As stated before, roti are quite thin. This is achieved by pressing a ball of dough on a work surface until it becomes a small puck. The cook then performs a few maneuvers reminiscent of those preformed in Freestyle Dough Competitions. There are simultaneously slaps and rotations of the dough, using the tactile nature of the material for adhesion and centripetal force of the shape for expansion. the goal is to get that dough as thin as possible – you should be able to read a newspaper though it.
It is then laid flat against a conical pan thoroughly lubed with oil. If fillings are requested now is when they’re added. The most popular of which being egg and coming in second, banana slices. After a quick scramble of the yolk and albumin, it is folded into a little square package, flipped a few times, then taken off the heat. This is then smeared with hydrogenated vegetable oil, cut into little squares, topped with sweetened condensed milk and sugar, and served on a styrofoam or cardboard container – eaten with a pointy stick.
Alternatively if you wish to have a roti without fillings, the same procedure is followed until just before lying flat on the griddle. Instead they take the now laminate thin sheet of dough and entwine it into a little coil. This creates little folds and with them an assortment of crunchy layers after frying. It is then smashed a few times beneath a cloth town to promote flexibility, rubbed with a butter like substance, topped with the aforementioned condensed milk and sugar, then rolled inside a soon to be translucent piece of white paper. To consume simply tear at the top and eat like you would a hot greasy candy bar. The last few bites being the best due to the effect gravity has on the sweet dairy and granulated sugar inside.
There are also a good number of options when it comes to fresh fruit. The stalls start at the 7/11 and go all the way to the road adjacent to the Ping River. The fruit is usually high quality, and fairly vast in variety. It can be a little over priced, but very much worth trying if you’ve never had say rambutan, mangosteen, or durian before.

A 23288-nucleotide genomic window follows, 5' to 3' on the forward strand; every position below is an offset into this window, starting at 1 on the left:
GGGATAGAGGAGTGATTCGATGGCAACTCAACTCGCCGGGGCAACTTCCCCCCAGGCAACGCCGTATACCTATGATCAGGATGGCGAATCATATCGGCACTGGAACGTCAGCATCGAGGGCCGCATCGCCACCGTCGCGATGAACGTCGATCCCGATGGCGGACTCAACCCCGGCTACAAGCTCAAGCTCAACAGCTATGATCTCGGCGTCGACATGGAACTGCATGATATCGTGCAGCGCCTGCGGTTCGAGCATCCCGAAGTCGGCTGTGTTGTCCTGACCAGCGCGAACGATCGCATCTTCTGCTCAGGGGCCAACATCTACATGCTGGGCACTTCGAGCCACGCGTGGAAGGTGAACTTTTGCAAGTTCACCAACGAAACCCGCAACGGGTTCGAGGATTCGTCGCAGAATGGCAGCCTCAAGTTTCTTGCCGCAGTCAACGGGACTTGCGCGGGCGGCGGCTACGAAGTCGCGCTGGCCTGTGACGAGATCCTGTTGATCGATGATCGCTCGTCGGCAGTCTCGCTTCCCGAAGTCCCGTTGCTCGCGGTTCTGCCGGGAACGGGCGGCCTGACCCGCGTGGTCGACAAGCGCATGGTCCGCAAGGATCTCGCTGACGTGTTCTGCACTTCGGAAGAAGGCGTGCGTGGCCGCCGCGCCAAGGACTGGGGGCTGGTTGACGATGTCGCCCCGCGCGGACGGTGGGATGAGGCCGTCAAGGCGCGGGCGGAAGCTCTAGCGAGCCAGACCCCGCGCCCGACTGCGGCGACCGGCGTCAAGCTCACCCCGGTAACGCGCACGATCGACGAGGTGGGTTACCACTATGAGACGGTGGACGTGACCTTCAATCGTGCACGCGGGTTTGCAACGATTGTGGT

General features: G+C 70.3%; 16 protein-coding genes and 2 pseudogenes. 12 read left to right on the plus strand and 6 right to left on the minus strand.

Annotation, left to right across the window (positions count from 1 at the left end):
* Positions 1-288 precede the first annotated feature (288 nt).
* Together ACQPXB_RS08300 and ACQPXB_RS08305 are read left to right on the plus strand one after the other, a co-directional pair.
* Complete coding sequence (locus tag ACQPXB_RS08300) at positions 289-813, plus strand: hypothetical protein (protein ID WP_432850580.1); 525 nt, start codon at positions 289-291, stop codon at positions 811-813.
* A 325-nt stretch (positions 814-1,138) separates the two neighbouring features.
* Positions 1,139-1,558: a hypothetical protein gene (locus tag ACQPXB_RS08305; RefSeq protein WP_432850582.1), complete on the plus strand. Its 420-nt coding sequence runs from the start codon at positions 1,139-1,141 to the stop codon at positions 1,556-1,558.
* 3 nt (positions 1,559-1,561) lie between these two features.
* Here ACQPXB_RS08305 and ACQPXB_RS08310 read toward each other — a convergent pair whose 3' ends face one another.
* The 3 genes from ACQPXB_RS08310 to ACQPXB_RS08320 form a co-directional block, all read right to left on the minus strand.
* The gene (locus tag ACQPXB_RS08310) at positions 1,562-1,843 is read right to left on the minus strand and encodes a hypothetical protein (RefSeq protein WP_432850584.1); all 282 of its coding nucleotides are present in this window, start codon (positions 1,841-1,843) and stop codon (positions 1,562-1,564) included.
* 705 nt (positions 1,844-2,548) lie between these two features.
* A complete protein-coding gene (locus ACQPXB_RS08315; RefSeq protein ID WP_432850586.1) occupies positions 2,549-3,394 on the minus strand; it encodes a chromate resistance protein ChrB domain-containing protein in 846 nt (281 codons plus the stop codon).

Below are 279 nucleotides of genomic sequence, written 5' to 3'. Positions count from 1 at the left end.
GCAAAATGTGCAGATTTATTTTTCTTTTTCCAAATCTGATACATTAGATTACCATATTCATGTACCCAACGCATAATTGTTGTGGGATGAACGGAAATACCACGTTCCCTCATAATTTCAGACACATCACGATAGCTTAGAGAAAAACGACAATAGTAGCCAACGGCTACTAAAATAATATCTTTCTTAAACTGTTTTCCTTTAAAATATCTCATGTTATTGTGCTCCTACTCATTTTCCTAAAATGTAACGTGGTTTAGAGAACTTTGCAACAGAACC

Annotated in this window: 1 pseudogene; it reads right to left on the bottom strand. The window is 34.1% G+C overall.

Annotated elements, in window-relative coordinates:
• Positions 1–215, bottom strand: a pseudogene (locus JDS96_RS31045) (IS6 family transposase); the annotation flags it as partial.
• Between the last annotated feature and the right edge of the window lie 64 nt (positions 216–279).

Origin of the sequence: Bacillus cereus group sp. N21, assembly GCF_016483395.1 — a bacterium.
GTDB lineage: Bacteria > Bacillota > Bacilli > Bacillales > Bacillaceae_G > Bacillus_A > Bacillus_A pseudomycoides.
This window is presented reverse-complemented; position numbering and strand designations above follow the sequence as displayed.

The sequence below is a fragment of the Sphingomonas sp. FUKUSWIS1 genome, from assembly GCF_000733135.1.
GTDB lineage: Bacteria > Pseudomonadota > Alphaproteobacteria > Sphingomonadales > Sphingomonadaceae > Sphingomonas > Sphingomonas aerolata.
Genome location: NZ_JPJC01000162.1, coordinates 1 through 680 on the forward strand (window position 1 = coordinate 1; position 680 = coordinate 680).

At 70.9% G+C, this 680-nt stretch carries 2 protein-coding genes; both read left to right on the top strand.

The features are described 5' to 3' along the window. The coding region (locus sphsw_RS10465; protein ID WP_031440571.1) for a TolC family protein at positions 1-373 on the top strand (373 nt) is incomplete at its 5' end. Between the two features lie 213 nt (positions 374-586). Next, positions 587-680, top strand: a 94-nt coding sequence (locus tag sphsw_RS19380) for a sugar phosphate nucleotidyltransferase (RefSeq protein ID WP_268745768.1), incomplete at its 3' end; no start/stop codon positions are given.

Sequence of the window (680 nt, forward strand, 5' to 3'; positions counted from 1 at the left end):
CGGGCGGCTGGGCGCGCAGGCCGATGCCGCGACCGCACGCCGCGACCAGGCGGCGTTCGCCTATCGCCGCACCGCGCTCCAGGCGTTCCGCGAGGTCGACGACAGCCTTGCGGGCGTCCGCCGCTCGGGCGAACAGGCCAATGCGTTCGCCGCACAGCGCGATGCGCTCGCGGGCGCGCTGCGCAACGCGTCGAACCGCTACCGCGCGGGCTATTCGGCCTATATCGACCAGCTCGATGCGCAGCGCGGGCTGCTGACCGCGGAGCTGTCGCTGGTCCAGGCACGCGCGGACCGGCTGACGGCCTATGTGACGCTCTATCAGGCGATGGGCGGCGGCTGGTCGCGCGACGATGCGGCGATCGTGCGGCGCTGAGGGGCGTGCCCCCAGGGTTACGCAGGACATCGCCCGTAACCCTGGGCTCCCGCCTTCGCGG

As I mentioned about a thousand words above these ones, there is also a 24 hours flower market in the adjoining Tom Lamyai. I don’t quite understand why a flower market is open 24 hours a day, but this seems to me a common thing in parts of Thailand. I guess after a long night of drinking when you should have been at home tending to your Maew Yai (Thai for big cat, and a slang term used for and upset wife or girlfriend), a gift of flowers can go a long way to ease her brooding claws.
This isn’t Chiang Mai’s largest flower market, that goes to Kham Thiang Garden Market, but it’s probably the most famous. They sell mostly prepared arrangements, but you can also get phuang malai here. Some of which meant to be worn around the neck and others strictly as a garland, given as an offering for good luck. They are also commonly sold at stoplights on highway intersections from hawkers wearing large rimmed hats and long sleeve shirts to avoid the beating sun.
A number of bouquets and larger decorations pieces you might see at a Thai funeral or wedding are also available. And if you want just a few roses or other single flowers, those are on offer as well. All the flowers here are sold at a good price and most are hand crafted into the arrangements by the people who sell them.
If you happen to come an hour or so before midnight you will be treated to a splendid juxtaposition to the delicate and aromatic flowers. A little ways after you turn the corner on the the main stretch of flower shops, sits one of the main entrances to the larger indoor market. This is where they bring in the primal sections of pork that will later be dissected into more familiar and manageable pieces.
This is done by pulling a truck along the sidewalk and forming an impromptu assembly line. One man hops into the cab and effortlessly flings the carcasses over the extend side panels. They are caught in large barrels on trolleys maned by his fellow workmates. A puddle of red myoglobin seeps into the sewer systems below. It’s all rather theatric and thought provoking in an ironic sort of way.
Towards the end of the food stalls, inside the still open market hallways, and past the archway next to the most confusing unregulated intersection in Chiang Moi, you will find the non-food based stands. These sell a range of items from clothes, shoes, general knickknacks, cups, perfumes, and even medallions adorned by Buddha.
This is a good spot to window shop while you eat, and maybe even stumble upon something special. However, when at Warorot Night Market, the food is what I’m after.
Warorot Night Market
Price: prepared foods are fairly priced and slightly on the cheap side depending who you ask. Fruits are a little over priced, but still quite fair for the quality and setting.
Open: The Night Market starts to get going around the time the main markets lock up, 6 pm or so. There is a gradient to when vendors shut down for the evening, this starts around 11 pm or so.
The Good Stuff Chiang Mai